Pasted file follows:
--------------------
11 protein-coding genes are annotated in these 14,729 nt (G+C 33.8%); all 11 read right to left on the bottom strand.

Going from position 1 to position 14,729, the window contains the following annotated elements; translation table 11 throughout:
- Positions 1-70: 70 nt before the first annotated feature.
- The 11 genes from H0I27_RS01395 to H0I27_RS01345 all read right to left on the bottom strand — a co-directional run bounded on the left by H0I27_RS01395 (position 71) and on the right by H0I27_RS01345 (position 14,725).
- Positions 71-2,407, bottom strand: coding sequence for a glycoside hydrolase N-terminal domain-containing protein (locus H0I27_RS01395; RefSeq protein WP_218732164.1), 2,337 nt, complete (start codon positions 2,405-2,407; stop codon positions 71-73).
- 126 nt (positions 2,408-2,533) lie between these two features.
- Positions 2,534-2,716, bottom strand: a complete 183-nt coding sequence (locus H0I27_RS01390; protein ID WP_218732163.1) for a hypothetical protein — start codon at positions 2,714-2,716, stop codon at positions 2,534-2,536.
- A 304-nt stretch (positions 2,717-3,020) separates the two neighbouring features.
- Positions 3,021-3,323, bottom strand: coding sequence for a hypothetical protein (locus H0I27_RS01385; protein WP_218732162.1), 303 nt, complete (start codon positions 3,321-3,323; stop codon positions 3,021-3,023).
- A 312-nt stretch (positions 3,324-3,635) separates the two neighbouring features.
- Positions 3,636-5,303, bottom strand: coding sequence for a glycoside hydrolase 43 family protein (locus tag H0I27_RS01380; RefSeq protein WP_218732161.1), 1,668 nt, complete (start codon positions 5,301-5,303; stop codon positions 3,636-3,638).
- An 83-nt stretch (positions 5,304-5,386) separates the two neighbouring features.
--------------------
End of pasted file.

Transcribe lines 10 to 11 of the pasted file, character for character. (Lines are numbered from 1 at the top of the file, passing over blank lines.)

- A 312-nt stretch (positions 3,324-3,635) separates the two neighbouring features.
- Positions 3,636-5,303, bottom strand: coding sequence for a glycoside hydrolase 43 family protein (locus tag H0I27_RS01380; RefSeq protein WP_218732161.1), 1,668 nt, complete (start codon positions 5,301-5,303; stop codon positions 3,636-3,638).